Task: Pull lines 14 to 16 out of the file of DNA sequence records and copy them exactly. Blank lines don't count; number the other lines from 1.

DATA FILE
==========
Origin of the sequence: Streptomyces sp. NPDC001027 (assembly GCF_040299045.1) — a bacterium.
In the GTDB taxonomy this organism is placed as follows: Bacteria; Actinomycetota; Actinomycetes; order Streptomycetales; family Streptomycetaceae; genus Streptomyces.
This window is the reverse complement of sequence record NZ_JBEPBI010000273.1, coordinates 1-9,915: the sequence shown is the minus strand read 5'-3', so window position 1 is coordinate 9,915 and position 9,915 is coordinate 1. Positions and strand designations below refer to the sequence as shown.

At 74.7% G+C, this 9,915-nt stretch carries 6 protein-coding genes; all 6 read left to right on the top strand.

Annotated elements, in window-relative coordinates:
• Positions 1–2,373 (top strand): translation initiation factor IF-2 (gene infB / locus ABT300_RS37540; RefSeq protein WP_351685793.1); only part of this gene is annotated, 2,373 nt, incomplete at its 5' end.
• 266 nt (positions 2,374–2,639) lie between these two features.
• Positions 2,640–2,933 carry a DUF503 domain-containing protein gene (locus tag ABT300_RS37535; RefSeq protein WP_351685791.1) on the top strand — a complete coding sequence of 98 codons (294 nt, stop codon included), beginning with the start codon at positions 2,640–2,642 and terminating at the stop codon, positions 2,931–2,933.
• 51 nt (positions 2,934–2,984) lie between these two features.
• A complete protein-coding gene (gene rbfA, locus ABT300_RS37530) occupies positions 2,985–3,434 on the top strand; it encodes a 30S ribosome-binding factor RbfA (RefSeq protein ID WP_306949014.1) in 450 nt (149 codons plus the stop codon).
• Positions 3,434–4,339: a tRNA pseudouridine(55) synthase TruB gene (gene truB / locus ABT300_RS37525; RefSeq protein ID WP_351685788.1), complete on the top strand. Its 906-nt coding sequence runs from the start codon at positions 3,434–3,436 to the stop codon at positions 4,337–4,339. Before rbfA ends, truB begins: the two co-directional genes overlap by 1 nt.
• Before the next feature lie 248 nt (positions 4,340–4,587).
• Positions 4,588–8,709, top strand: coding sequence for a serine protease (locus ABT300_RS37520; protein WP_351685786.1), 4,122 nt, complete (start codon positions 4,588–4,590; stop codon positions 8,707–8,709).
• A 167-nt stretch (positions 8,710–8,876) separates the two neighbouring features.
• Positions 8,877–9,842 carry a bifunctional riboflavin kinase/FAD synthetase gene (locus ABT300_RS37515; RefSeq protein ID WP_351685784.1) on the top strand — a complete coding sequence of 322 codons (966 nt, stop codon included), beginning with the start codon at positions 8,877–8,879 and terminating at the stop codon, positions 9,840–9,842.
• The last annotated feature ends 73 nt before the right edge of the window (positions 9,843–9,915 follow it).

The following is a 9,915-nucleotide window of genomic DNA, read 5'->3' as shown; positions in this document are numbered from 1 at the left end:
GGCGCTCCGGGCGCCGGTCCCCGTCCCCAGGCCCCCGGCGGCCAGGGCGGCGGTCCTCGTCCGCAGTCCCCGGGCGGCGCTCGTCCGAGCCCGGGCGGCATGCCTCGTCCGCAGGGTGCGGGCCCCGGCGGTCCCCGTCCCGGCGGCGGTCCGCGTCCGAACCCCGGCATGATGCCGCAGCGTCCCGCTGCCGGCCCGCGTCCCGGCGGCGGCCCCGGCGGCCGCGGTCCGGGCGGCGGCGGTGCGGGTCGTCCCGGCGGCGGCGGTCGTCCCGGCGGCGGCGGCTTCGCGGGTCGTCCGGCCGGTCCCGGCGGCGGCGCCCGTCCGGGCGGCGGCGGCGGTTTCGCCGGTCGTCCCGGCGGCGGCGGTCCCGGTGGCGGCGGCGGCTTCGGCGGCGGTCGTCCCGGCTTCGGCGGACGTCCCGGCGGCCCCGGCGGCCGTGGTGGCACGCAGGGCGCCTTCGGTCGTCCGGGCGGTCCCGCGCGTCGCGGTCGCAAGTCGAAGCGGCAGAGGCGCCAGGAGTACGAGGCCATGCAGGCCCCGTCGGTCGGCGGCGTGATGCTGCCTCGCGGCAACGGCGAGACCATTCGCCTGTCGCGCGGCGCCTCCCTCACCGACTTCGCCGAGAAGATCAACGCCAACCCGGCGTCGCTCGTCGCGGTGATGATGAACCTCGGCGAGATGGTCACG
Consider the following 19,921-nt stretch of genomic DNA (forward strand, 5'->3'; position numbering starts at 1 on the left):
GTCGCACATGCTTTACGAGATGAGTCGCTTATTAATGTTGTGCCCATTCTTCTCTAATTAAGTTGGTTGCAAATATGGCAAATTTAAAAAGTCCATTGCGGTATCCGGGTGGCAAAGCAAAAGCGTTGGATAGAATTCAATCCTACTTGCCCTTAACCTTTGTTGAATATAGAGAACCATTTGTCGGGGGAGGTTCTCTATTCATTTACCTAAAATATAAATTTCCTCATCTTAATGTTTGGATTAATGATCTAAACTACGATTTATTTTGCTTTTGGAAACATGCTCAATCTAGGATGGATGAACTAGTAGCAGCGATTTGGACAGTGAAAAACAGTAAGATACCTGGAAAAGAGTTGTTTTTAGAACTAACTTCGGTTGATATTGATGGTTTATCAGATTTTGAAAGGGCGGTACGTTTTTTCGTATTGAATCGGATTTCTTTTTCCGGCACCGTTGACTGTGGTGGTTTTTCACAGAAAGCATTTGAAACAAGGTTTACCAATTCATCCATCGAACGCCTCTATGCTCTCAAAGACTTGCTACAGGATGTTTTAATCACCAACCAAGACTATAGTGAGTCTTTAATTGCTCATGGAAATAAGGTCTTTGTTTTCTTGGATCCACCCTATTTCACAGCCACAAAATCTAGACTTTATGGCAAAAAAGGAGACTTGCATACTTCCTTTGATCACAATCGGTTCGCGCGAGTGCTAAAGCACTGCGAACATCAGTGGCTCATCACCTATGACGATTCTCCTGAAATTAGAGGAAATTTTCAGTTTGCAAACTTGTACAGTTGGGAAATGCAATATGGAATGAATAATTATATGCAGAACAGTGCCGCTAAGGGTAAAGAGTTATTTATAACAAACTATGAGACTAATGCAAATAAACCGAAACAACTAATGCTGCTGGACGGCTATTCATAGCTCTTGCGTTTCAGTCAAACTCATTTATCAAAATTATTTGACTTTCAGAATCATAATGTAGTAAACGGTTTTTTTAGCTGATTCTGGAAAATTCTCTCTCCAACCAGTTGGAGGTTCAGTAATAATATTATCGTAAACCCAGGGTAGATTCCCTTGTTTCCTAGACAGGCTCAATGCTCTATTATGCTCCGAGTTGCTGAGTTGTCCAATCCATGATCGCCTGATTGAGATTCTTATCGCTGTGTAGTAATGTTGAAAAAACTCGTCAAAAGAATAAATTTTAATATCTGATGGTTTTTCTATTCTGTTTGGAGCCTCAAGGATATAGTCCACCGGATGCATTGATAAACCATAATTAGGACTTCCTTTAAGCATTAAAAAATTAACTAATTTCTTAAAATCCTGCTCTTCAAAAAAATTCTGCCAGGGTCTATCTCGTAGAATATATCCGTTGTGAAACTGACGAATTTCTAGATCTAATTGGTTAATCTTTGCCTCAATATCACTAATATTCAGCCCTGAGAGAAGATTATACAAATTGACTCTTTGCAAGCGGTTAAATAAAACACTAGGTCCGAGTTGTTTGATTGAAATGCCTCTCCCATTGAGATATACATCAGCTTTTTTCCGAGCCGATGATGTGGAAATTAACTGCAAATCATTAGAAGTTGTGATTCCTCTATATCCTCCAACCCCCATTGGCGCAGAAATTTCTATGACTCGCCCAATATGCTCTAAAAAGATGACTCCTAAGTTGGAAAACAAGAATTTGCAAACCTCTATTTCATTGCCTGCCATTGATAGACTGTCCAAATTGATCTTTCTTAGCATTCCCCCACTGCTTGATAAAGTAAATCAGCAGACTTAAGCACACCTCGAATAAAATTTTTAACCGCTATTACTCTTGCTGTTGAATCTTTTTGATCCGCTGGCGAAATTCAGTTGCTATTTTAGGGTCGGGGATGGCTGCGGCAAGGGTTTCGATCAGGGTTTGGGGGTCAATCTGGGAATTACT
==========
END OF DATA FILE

• A 167-nt stretch (positions 8,710–8,876) separates the two neighbouring features.
• Positions 8,877–9,842 carry a bifunctional riboflavin kinase/FAD synthetase gene (locus ABT300_RS37515; RefSeq protein ID WP_351685784.1) on the top strand — a complete coding sequence of 322 codons (966 nt, stop codon included), beginning with the start codon at positions 8,877–8,879 and terminating at the stop codon, positions 9,840–9,842.
• The last annotated feature ends 73 nt before the right edge of the window (positions 9,843–9,915 follow it).